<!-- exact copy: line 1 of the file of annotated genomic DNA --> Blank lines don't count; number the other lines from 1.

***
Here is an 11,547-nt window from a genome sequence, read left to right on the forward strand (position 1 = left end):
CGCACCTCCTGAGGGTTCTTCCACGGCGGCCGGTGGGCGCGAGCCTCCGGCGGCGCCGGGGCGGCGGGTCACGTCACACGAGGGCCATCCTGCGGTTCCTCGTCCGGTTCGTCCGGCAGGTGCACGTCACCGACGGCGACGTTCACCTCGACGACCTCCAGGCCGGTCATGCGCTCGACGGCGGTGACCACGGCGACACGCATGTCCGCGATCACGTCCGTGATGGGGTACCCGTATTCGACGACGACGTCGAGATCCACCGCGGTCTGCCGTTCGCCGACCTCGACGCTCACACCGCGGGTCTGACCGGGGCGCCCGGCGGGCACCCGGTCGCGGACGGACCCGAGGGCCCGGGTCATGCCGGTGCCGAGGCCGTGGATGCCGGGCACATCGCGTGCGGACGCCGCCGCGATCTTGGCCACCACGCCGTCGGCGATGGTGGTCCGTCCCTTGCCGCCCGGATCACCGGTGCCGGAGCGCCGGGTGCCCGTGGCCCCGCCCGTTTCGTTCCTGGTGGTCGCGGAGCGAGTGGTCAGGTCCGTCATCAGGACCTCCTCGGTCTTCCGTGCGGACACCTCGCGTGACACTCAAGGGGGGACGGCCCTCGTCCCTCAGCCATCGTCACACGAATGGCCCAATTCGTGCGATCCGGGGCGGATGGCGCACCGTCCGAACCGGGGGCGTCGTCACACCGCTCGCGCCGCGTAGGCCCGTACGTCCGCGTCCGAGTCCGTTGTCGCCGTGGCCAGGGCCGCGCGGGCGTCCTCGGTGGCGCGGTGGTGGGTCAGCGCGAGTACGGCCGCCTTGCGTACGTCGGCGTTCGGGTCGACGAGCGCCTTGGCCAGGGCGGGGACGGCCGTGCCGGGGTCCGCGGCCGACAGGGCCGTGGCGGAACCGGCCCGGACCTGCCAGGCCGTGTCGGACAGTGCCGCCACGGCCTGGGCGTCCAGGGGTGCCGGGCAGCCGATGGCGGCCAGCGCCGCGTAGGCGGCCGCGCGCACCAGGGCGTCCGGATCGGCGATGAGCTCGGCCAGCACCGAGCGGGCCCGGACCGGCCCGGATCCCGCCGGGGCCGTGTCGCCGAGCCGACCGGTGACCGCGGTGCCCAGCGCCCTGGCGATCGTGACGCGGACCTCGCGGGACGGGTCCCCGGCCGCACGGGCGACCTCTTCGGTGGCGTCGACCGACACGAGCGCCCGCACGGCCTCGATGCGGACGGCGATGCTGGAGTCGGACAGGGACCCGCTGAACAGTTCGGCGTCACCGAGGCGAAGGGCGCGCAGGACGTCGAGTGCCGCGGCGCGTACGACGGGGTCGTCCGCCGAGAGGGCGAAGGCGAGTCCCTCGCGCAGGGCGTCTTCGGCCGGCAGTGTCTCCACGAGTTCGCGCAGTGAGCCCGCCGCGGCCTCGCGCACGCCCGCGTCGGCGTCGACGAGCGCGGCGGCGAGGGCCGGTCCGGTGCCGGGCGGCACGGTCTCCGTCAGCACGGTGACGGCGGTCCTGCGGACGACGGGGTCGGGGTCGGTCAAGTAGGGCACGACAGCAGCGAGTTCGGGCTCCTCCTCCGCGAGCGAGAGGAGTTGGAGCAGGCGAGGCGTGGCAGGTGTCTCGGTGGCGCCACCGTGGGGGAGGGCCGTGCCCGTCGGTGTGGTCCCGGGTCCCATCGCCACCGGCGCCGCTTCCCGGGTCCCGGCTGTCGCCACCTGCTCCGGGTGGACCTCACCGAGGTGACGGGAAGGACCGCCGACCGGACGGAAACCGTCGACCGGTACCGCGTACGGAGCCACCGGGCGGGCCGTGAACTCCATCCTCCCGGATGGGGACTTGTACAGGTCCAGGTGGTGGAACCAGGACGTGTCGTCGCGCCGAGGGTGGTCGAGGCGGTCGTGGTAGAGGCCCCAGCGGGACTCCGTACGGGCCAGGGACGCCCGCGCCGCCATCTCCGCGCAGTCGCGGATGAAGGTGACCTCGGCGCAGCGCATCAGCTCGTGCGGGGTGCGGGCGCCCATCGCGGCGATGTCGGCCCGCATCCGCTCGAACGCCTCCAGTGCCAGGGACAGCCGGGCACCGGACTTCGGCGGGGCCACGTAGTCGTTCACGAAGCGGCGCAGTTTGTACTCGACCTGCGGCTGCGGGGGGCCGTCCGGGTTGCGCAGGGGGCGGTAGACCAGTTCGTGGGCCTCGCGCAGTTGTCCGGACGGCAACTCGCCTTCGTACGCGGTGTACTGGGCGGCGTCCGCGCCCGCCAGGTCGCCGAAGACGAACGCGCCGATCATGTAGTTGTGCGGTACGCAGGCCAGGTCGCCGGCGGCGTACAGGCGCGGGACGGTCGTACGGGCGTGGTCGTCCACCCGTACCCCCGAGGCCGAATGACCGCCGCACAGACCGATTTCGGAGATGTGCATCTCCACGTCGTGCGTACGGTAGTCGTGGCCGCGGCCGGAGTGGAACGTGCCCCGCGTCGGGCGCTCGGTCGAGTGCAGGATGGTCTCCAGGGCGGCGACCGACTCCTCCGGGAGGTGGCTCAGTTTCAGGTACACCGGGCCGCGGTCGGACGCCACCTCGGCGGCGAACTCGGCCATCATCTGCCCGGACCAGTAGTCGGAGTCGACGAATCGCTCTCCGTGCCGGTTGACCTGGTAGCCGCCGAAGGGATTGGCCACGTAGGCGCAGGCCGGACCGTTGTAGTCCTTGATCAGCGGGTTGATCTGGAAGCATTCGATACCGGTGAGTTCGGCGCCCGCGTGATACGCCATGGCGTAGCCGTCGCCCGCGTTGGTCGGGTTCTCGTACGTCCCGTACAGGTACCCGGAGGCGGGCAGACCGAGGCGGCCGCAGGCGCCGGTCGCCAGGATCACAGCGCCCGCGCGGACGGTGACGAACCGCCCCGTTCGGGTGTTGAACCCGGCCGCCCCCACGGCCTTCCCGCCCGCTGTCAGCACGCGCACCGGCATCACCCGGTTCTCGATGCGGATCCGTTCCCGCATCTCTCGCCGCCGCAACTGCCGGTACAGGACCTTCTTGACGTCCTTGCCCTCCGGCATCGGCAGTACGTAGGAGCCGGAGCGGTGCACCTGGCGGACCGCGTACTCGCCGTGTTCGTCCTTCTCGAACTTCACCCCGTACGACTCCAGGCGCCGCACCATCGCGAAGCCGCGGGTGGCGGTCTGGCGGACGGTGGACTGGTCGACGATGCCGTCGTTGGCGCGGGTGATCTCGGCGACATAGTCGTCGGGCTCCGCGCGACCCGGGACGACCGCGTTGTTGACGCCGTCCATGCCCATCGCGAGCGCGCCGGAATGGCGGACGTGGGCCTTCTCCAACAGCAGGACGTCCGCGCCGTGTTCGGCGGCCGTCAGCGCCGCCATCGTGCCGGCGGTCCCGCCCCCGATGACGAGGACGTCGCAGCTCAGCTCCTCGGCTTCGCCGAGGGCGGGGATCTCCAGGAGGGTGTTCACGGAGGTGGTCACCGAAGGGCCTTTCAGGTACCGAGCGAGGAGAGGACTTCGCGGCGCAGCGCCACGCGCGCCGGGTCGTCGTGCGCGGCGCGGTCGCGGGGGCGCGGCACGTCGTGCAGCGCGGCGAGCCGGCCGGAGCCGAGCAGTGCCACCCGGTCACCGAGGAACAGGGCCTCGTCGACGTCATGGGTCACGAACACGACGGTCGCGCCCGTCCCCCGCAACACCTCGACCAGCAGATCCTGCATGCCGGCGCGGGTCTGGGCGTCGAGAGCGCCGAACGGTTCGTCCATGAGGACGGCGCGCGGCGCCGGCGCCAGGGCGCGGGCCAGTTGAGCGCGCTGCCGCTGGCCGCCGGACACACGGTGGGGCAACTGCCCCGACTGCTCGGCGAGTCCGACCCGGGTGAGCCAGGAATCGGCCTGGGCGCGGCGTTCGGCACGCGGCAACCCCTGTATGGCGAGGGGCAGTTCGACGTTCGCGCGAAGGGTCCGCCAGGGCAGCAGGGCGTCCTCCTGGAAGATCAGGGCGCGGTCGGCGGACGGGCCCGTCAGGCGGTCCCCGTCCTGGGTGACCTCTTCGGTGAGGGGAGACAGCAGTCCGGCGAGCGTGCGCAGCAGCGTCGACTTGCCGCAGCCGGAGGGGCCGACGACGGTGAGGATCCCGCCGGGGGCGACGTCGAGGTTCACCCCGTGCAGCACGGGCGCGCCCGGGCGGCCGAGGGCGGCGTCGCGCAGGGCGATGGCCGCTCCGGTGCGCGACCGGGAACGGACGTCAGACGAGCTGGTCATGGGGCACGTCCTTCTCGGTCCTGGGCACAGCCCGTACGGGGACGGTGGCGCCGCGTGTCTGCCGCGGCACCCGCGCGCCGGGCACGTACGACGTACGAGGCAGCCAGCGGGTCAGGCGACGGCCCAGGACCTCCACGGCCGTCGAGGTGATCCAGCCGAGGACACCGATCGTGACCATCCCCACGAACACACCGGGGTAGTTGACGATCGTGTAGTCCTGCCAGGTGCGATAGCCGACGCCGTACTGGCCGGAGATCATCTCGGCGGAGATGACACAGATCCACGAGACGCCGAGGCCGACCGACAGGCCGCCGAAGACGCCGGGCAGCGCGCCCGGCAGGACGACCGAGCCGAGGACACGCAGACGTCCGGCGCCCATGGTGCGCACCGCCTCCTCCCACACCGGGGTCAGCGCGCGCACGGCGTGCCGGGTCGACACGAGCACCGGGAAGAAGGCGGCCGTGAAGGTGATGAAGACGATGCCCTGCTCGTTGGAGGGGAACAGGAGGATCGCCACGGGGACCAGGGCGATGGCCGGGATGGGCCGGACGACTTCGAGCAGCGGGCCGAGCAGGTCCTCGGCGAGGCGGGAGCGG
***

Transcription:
Here is an 11,547-nt window from a genome sequence, read left to right on the forward strand (position 1 = left end):